I have applied for grants for an Ipad for Bryson. Last year in Brysons first year in Kindergarten (repeating it this year) he had the oppurtunity to work on the Ipad and the things he can do on there and not on paper is amazing.
I will continue to share your site.:)
Pass over the tissues, cause I’m all teary now too 🙂
Writing this blog post was the hardest thing I have ever written. It is so easy to get caught up in daily life and forget how far we have come. The fear has lessened. The confidence has increased. But the struggles continue.
Although our son has improved greatly, he still has struggles. The hardest part for me, as a parent, is to watch my son interact with other children. He doesn’t speak as clearly as they do, he doesn’t always comprehend as quickly as they do, and sometimes he simply doesn’t understand.
I think in some ways, that is a blessing.
We begin Kindergarten this year and I am excited about what awaits him. He is one of 12 children in his class, at a small private school, and I feel he will do well there. The upside is that I am able to be as active in the school as I want to be, so I can be there if he needs me. I don’t want to overshadow him, but I want him to feel that school can be a safe place as well.
Unless you have a child who is autistic, you can’t really understand. I guess that is the same with any thing though. The difference between empathy and sympathy.
I feel your pain, Sarah. And thank you for sharing in my dream. I am just grateful that I have an opportunity to give back.
Let me know how you do with the grant money for Bryson 🙂
Reblogged this on Paranormal Book Club.
I am a advocate for individuals and families of children/adults on the Spectrum I have read your blog, and of course your books, which is what brought me to your site. My company is called, Casper Minds LLC, my website is casperminds.com and my email is email@example.com.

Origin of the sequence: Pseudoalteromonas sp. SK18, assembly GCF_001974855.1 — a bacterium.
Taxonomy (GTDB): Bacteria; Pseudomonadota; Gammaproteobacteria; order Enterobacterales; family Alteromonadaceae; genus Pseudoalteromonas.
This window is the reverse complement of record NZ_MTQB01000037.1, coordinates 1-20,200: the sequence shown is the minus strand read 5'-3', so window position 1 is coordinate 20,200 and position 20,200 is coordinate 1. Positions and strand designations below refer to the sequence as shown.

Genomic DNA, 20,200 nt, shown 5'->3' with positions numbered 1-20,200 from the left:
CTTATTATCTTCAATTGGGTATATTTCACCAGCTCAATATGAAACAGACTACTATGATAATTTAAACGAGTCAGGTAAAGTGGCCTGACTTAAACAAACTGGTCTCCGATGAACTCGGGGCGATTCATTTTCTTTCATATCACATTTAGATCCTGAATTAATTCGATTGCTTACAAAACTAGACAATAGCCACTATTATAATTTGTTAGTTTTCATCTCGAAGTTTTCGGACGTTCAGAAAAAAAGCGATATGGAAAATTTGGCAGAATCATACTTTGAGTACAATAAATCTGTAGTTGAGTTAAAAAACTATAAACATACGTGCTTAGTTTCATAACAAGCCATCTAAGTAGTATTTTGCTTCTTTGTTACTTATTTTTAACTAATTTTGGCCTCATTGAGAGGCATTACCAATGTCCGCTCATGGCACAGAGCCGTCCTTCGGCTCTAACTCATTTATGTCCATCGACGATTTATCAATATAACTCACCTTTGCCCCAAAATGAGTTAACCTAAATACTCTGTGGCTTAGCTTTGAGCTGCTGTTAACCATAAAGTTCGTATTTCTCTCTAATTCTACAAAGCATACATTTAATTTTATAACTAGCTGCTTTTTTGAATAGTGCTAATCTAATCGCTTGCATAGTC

I had been a teacher of children with special needs for the past 12 years, however, my heart belongs to the kiddos on the spectrum. I opened a high school in 2004 and opened the class for high schools students on the spectrum. The class got so big, that the next year we had to hire another teacher and open another class.
I quit teaching in the public schools in 2011, I left teaching to open my own company, Casper Minds. I provide social skills groups, academic tutoring, parent support groups, and educational advocacy support.
I would love to hear from you. I know I can help support you and those lives you touch.
Wow, thank you so much for sharing your passion with me 🙂 I am thrilled to hear that you have made this leap into an area that requires a special kind of person. No doubt, you are doing exactly what you were intended for and I love to hear it! We need more teachers just like you 🙂
I would love to hear more about you and what you do. Please send me an email at AmyLMiles@live.com and add a website for your school if you have one. I am close to raising that 5th iPad now so I will be looking for new ways to help the Autism cause 🙂
Amy, I can so identify with your post! I just posted on my blog about autism/Aspergers although in regards to writers which I thought was interesting. I LOVE that you are doing this!! I can’t wait to get your book and help support this awesome endeavor. Three of my six children are on the autism spectrum and I completely understand the fear and the worry and the many accomplishments along the way. On those nights when you were crying, I was over here doing the same!! Hugs to you, Mama!!!
Isn’t it wonderful to have such a vast support group through the internet of moms and dads who understand exactly what you have gone through? Autism is very dear to my heart and I look forward to doing everything I possibly can to help make other children’s lives better as a result of partnering with my fans 🙂
On Nov 8th, my son will be handing out the 5 iPads to the families. I know it will be a tear filled moment and I will post pics 🙂
That’s wonderful! I can’t wait to see the pictures!! What a wonderful experience that will be for all of you! :] Have you ever read a book called, “The Curious Incident of the Dog in the Night?” It is a literary fiction novel written by Mark Haddon from the POV of a 15 year old boy with autism and it is fascinating. It made me laugh and cry like any mother of an autistic child would. So worth the read if you get a chance!
I have not but I will add that to my list to read 🙂